It is this last aspect of the law, the shift toward bundled payments, which is of greatest interest to us as investors. The current system rewards those who produce volumes largely independent of the quality of care they provide. The critical link between pay and performance is weak, at least from the patient outcomes standpoint. The Centers for Medicare and Medicaid (CMS) reported in a recent study that within the group of 3,300 hospitals that service the system, pricing differences for the same routine procedure can be 5-6x with no evidence of any differences in outcomes3. In general, the more admissions the hospital gets and the higher its prices, the better off it probably will be. In that kind of a system, healthcare dollars are spent on establishing commercial networks capable of reaching important volume centers and Key Opinion Leaders (KOLs), who can further influence decision makers to favor a particular product or service. The manufacturer’s voice is heard via the size of its SG&A spending, the provider’s voice goes to support what they buy from the manufacturers, and Managed care companies are happy to see the pie grow as long as they can protect their margins and re-price risk quickly. The innocent bystander, the patient and the taxpayer, is caught in the middle and pays the price over time.
Why Do Bundled Payments Matter?
Payment bundling means that healthcare providers will be given one payment by Medicare per patient based on his or her condition. The healthcare provider will then have to make the best use of this payment to provide quality care with an eye toward improving outcomes. Re-admissions of that same patient, which once were an additional revenue stream for the provider, are now potentially a cost and a risk. The repercussions of such a shift are tectonic in nature – they move slowly but are irreversible. The emergence of Accountable Care Organizations (ACOs) is a testament to that. The ACOs involve more partnerships between hospitals and Managed care and the formation of risk-sharing platforms and systems to facilitate information sharing and ultimately profit and risk sharing. We would expect similar HMO-type products with narrower network designs to re-emerge, offering employers savings and control over premium growth. Managed care companies are becoming more interested in managing the healthcare risk of their coverage pool in order to prevent future volumes. That means more focus on wellness and prevention. Similarly, we would expect Managed care companies to help the hospitals improve the way they practice care by sharing information on best therapeutic care-paths in return for lower pricing or a piece of that bundled payment. The hospitals should be happy to oblige if they can offload some of that risk of re-admission to Managed care. Medicare will also look to reward those systems that deliver best care by increasing their payments in the future. As patient knowledge increases about provider tiers, quality metrics should ultimately allow for some pricing power, and we would expect better outcomes to be rewarded in the marketplace. Lower growth of premiums and better outcomes will follow over time.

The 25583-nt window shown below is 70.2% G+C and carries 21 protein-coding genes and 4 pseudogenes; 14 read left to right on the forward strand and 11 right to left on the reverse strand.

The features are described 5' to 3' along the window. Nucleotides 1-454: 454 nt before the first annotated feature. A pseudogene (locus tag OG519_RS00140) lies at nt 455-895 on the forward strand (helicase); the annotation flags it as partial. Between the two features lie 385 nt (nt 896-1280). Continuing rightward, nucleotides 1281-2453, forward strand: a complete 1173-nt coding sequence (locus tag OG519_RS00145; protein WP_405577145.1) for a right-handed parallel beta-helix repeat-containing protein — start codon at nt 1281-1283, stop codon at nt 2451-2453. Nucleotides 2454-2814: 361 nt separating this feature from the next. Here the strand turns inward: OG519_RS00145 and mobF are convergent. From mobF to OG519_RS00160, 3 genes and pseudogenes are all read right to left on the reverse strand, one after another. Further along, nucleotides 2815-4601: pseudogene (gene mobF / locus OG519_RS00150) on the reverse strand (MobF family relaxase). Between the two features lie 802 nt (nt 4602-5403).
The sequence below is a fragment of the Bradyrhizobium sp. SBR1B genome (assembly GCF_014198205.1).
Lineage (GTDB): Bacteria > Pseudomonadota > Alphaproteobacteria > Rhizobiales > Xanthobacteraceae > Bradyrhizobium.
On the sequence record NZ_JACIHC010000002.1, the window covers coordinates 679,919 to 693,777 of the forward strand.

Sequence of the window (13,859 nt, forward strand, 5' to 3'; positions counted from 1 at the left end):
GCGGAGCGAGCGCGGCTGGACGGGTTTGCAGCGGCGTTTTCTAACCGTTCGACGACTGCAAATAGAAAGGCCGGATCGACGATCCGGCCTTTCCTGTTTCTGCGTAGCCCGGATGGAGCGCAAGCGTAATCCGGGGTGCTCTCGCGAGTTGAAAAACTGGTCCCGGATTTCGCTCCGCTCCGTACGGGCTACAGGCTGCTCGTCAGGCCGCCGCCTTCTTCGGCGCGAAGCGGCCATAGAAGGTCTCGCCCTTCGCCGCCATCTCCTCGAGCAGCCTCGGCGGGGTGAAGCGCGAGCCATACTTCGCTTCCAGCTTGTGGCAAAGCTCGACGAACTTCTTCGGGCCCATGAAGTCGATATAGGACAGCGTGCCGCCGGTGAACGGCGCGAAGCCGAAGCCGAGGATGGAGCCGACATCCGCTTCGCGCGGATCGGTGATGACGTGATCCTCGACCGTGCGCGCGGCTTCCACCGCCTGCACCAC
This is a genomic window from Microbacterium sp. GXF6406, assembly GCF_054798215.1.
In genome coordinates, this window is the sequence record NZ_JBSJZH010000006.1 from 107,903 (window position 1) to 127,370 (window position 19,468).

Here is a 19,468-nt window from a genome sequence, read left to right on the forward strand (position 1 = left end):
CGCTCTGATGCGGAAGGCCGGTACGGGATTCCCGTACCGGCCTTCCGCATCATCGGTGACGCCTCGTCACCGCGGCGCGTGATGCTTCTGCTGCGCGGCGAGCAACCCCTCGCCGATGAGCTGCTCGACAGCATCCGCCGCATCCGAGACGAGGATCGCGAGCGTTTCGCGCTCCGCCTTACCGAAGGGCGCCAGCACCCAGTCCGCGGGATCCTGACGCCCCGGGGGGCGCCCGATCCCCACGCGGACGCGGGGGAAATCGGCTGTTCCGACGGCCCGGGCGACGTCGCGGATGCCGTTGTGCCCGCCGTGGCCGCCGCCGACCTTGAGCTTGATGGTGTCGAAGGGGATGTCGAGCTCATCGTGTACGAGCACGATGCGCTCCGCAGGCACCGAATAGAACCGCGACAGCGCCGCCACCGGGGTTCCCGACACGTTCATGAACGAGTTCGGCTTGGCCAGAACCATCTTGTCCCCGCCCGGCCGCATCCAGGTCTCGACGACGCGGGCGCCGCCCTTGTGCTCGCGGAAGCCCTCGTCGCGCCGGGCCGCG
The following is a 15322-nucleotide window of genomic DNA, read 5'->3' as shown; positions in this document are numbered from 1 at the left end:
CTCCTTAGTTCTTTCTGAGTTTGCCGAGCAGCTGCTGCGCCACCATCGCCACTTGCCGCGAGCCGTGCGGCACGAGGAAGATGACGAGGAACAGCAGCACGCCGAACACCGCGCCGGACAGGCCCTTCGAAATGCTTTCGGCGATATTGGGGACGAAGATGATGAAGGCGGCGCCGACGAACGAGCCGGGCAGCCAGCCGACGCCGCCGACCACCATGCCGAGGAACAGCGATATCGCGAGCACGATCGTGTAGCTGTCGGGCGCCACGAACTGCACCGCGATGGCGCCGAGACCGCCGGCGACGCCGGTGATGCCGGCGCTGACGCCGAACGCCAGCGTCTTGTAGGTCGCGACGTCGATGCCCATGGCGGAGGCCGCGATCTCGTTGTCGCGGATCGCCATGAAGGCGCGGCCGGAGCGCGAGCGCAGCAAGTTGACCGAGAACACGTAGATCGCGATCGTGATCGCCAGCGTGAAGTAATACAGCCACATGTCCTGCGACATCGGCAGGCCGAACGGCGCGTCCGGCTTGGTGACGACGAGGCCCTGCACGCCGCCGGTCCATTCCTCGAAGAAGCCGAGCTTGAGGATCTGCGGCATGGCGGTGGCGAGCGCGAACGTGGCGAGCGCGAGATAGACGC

Who Will Thrive under the New Healthcare System?